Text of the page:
SecurityTracker.com
    Home    |    View Topics    |    Search    |    Contact Us    |   

SecurityTracker
Archives


 


Category:   Application (E-mail Server)  >   IMail Server Vendors:   Ipswitch
Ipswitch IMail Server Access Control Flaw Lets Remote Administrators for One Hosted Domain Access Administrator Functions for a Different Hosted Domain
SecurityTracker Alert ID:  1003082
SecurityTracker URL:  http://securitytracker.com/id/1003082
CVE Reference:   GENERIC-MAP-NOMATCH   (Links to External Site)
Date:  Jan 1 2002
Impact:   Modification of user information, User access via network
Exploit Included:  Yes  
Version(s): 7.05, 7.04, 7.03, 7.02, 7.01, 6.x
Description:   A vulnerability was reported in Ipswitch's IMail server. A remote user with administrative privileges may access administrative functions of a different hosted domain's web mail service.

A remote user with administrative privileges for one hosted domain may access the "Alias" and "List" administration controls of another hosted domain if the IMail server has multiple hosted domains.

It is reported that IMail only validates to determine if the remote user has administrative privileges in their domain and does not determine if the remote user is an administrator within the current domain. As a result, the remote user can list, view, add, edit, or delete the user aliases and mailing lists of the current domain.

Demonstration exploit transcripts are provided in the Source Message.

The vendor has reportedly been notified.

Impact:   A remote user with administrative users in one domain can access the user aliases and mailing list administrative functions in a different domain.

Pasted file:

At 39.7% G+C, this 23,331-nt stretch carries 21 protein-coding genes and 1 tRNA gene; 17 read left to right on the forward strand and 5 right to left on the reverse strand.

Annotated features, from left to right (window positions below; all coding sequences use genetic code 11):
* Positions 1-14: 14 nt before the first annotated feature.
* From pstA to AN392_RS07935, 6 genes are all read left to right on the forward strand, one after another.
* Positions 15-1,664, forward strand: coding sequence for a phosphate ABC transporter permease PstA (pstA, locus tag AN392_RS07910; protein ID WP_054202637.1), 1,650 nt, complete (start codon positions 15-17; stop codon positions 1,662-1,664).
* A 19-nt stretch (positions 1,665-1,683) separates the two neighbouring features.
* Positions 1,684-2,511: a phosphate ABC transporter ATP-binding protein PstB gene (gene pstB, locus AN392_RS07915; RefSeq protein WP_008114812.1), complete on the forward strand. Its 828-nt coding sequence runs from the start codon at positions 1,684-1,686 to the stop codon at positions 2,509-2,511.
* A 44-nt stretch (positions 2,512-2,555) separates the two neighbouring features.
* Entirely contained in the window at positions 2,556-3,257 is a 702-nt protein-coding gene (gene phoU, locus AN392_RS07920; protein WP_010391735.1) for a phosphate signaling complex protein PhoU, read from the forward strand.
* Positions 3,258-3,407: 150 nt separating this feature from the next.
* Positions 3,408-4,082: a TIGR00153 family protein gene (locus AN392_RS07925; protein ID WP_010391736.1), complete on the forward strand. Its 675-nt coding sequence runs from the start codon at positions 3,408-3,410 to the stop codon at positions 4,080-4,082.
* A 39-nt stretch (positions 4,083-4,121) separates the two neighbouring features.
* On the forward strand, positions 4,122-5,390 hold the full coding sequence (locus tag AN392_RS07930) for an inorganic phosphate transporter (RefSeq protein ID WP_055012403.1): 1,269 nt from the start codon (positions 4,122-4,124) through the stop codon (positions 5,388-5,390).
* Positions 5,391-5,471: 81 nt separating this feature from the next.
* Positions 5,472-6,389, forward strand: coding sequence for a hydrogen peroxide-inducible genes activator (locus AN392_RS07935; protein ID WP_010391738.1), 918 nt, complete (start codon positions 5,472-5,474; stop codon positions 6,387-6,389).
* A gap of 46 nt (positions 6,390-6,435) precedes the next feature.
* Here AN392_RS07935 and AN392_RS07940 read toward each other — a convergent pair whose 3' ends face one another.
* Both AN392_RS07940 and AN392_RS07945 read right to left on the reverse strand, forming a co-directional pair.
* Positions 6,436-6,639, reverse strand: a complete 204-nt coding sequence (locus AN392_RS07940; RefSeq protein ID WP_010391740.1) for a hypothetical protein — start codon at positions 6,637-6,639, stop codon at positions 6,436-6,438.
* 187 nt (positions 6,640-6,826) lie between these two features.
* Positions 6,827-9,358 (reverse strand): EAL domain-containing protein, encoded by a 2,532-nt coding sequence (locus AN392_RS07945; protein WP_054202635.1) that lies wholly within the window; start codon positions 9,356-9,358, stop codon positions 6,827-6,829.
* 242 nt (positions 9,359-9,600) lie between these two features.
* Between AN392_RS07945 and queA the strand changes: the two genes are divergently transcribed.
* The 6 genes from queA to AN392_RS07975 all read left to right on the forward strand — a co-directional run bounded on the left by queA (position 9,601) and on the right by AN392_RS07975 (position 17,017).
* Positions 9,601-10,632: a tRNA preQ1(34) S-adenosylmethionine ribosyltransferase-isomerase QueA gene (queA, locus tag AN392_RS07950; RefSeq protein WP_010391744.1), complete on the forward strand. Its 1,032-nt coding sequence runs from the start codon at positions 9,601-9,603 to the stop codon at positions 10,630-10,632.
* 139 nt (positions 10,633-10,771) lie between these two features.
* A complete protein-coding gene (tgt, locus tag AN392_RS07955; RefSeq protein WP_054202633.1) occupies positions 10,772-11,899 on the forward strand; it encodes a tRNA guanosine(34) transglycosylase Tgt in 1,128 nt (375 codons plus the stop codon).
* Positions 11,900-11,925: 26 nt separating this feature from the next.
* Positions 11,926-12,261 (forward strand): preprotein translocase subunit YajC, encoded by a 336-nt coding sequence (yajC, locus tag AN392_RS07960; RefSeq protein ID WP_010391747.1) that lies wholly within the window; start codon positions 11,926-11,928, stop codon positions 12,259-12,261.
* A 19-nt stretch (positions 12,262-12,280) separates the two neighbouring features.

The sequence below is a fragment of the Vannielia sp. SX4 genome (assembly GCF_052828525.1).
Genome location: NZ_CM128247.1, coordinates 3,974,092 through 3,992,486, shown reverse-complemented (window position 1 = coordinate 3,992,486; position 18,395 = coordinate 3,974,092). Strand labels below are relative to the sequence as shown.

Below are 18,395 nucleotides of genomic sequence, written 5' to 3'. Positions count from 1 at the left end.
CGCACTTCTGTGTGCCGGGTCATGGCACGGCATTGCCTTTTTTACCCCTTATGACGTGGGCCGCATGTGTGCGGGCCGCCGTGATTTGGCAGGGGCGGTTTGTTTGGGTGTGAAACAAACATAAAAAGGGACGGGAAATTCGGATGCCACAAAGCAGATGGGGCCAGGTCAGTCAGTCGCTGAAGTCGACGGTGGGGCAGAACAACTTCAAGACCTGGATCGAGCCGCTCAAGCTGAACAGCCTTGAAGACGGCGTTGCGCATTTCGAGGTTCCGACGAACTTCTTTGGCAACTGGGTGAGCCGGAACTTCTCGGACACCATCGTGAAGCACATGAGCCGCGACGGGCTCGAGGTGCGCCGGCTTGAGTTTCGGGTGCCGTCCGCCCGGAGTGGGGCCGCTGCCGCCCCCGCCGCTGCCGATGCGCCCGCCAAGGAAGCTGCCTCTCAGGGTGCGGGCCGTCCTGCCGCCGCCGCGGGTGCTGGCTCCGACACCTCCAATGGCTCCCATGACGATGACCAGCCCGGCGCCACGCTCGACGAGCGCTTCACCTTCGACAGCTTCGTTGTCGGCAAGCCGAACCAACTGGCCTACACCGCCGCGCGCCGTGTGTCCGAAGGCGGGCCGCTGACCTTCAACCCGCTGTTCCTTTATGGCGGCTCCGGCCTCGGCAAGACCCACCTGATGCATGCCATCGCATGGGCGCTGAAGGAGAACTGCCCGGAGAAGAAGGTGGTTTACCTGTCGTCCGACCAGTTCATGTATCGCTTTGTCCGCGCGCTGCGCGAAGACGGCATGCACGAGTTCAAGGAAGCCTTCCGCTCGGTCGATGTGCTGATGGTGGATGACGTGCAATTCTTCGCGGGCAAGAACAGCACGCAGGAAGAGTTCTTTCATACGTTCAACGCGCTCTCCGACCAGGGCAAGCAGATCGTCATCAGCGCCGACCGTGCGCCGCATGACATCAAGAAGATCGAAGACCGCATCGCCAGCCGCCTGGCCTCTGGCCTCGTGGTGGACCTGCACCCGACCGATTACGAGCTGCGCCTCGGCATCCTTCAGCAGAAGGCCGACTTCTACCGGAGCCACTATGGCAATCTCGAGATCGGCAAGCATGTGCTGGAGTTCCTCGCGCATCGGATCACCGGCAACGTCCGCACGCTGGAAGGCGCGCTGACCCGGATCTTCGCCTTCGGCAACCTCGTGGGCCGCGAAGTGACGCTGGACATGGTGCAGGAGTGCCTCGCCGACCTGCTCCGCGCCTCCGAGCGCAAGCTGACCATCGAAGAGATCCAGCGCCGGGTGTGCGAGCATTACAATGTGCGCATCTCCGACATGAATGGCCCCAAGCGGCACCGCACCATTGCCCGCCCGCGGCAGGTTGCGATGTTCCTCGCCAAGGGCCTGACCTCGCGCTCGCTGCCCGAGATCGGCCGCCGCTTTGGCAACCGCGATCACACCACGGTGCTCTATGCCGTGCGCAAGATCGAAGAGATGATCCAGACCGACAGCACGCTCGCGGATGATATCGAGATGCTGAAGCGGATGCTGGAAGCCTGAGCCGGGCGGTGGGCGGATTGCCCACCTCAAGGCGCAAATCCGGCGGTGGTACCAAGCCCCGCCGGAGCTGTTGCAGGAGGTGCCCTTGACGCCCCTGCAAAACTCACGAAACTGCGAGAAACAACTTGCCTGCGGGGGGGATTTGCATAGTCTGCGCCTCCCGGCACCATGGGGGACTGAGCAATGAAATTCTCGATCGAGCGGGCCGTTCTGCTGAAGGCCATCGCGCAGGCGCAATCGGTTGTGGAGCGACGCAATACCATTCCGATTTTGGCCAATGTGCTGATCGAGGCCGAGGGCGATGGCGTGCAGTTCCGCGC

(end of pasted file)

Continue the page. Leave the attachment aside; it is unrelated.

Solution:   No solution was available at the time of this entry.
Vendor URL:  ipswitch.com/products/IMail_Server/index.html (Links to External Site)
Cause:   Access control error
Underlying OS:  Windows (NT), Windows (2000), Windows (XP)

Message History:   None.


 Source Message Contents

Subject:  IMail Web Service User Aliases / Mailing Lists Admin Vulnerability




IMail Web Service User Aliases / Mailing Lists Admin 
Vulnerability

Date                    : January 1, 2002
Author                  : Zeeshan Mustafa 
[security@zeeshan.net]
Application             : IPSwitch IMail Web Service
Versions Test           : 7.05/7.04/7.03/7.02/7.01/6.x
Exploitable             : Remote
Vendor Status           : Notified
Impact of vulnerability : Forced control of user aliases 
and mail lists


Overview:

	IPSwitch IMail Web Service is a popular 
daemon, web-based popper used by
	most of the ISPs and hosting companies. A 
flaw in IPSwitch IMail Web Service
	Version 7.05 allows an admin of the of a 
domain hosted on the target machine,
	To take control over Aliases' and Lists' 
Administration of any domain hosted
	on the same machine.

Details:

	There is a flaw in the way IMail Web 
Service checks correct 'admin' privileged
	session for some domain to administrate 
aliases. For any domain it *only* checks
	if the current user is admin or not, rather 
than checking if the current
	user is admin on the current domain? An 
attacker could list/view/add/edit/delete
	user aliases and mailing lists.

Proof of Concept:

Vulnerability 1:
================

	Objective: To administrate the user aliases.
	Example: 

	http://<hostname>:8383/<session 
id>/aliasadmin.<rnd>.cgi?mbx=Main&Domain=[mail 
host]
	<hostname>: Hostname of the target 
machine.
	<session id>: Random session id.
	<rnd>: Some 5 digits random number.
	[mail host]: (optional) Host of which you 
want to administrate the aliases.
	
Vulnerability 2:
================

	Objective: To administrate the mailing lists.
	Example: 

	http://<hostname>:8383/<session 
id>/listadm1.<rnd>.cgi?mbx=Main&Domain=[mail 
host]
	<hostname>: Hostname of the target 
machine.
	<session id>: Random session id.
	<rnd>: Some 5 digits random number.
	[mail host]: (optional) Host of which you 
want to administrate the mailing lists.

 
 


Go to the Top of This SecurityTracker Archive Page





Home   |    View Topics   |    Search   |    Contact Us

This web site uses cookies for web analytics. Learn More

Copyright 2019, SecurityGlobal.net LLC